Friday, September 23, 2005

Bias in the news...

Ya think? Really? Here is a perfect example of using non-specific language to obscure the truth.

Embryonic stem cells are controversial because of origin. Most are leftovers from fertility clinics, allowed to grow in culture several days beyond fertilization.

You might think that fertility clinics are in the business of growing stem cells. I sorta thought people put up with the trouble of IVF and AI in order to come home with babies. Babies begin as embryos. Embryos contain embryonic stem cells. Embryonic stem cells are not leftover at fertility clinics; embryos are.

In turn, the group has turned to Harvard Medical School lawyer and ethicist Louis M. Guenin to draft the language of the ballot measure, seeking to avoid what happened to a California version of publicly financed stem cell research - still without funding three years after it was approved.

This one is just flat out wrong. Proposition 71 was passed during the presidential election last fall. It is almost 1 year since it was approved. Not three. At least you can get the political facts straight.

To begin with, Aaronson's proposal would put the Florida Department of Health in charge of issuing money to qualified scientists and would issue the grants only to nonprofit research institutions.

Oh good, because you know there might be a moral problem with making a profit off of the embryos. Nothing wrong with ending their lives, but making money off of it might be a little, um, gauche.

And to avoid what is a moral dilemma for many, including Governor Jeb Bush, Aaronson's proposal states that the only embryos used will be those donated by women who individually specify that those cells will not be implanted in any other woman's womb."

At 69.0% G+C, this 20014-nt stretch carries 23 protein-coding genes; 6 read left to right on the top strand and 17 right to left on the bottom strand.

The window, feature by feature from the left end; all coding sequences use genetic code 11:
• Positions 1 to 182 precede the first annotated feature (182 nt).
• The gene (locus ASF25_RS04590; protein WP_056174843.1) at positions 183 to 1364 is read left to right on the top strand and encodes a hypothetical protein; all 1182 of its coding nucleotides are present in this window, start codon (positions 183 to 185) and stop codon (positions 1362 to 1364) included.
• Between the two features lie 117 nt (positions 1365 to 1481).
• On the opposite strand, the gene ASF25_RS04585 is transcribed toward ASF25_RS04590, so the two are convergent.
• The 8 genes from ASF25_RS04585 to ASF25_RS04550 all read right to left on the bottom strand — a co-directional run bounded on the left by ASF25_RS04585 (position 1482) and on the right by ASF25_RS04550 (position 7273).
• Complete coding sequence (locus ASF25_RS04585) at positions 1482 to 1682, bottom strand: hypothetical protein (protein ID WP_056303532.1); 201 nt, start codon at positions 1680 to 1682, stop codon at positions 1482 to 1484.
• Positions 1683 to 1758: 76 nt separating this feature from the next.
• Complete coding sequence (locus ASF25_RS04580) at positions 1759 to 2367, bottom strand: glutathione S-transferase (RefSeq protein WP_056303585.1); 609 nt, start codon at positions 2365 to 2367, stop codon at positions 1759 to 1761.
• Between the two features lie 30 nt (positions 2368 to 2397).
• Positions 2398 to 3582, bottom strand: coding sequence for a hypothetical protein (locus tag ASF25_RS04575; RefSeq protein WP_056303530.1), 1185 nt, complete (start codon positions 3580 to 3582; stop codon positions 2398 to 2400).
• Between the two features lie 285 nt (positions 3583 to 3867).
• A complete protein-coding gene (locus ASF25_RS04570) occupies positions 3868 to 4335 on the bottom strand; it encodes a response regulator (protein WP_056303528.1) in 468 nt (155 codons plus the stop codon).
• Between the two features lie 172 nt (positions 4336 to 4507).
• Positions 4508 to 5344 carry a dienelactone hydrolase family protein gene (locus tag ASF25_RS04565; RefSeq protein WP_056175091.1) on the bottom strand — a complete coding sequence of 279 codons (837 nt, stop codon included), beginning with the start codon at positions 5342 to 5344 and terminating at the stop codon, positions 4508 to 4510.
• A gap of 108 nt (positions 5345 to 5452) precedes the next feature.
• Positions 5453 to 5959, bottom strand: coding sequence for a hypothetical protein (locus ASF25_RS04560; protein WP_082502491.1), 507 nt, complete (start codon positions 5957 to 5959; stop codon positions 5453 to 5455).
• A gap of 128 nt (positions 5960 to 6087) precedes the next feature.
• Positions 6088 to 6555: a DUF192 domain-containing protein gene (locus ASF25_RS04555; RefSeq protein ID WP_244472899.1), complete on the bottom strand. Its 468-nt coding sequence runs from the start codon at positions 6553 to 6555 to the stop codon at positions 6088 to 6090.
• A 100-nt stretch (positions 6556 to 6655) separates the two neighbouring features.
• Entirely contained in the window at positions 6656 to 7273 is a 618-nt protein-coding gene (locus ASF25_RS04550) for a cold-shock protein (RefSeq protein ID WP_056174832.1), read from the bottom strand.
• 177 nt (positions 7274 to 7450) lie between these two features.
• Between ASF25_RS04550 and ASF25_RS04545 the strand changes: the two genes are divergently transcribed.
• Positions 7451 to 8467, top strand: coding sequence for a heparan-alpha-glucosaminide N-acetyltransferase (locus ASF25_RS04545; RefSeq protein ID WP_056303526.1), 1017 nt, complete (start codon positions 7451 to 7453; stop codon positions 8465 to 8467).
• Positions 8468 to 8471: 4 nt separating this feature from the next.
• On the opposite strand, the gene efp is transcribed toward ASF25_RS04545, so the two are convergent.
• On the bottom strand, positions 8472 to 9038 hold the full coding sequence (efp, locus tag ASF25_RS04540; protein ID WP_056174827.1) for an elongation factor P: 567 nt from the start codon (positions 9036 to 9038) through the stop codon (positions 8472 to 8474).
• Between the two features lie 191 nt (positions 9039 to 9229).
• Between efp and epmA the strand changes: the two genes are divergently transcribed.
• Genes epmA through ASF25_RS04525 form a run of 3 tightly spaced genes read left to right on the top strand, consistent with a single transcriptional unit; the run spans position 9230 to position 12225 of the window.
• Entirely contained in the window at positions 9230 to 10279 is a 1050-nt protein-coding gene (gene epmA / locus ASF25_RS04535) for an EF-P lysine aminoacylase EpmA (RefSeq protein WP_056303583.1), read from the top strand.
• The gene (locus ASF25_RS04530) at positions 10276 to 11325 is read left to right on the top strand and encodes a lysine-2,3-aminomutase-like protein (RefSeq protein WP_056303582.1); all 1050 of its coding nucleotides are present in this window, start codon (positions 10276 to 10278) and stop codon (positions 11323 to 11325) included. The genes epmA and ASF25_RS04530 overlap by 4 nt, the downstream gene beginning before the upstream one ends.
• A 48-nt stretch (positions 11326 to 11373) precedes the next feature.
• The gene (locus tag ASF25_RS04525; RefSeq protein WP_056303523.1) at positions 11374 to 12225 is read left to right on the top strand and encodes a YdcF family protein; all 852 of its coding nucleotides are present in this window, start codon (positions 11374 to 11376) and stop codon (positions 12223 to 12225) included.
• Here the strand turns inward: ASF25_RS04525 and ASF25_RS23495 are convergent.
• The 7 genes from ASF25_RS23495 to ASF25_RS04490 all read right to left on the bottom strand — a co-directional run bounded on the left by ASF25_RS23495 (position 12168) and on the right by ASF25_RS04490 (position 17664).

De-personalize, de-personalize - that's the name of the game. They don't want those "cells" implanted in anybody...to bad they forget that those cells are already somebody.

Furthermore that line of reasoning, that the embryos aren't really people because they won't be implanted in a womb, is completely fallacious and won't remove any controversy from the issue. As the President's Bioethics Council noted:
The fact that embryos have been created outside their natural environment-which is to say, outside the woman’s body-and are therefore limited in their ability to realize their natural capacities, does not affect either the potential or the moral status of the beings themselves. A bird forced to live in a cage its entire life may never learn to fly. But this does not mean it is less of a bird, or that it lacks the immanent potentiality to fly on feathered wings. It means only that a caged bird-like an in vitro human embryo-has been deprived of its proper environment”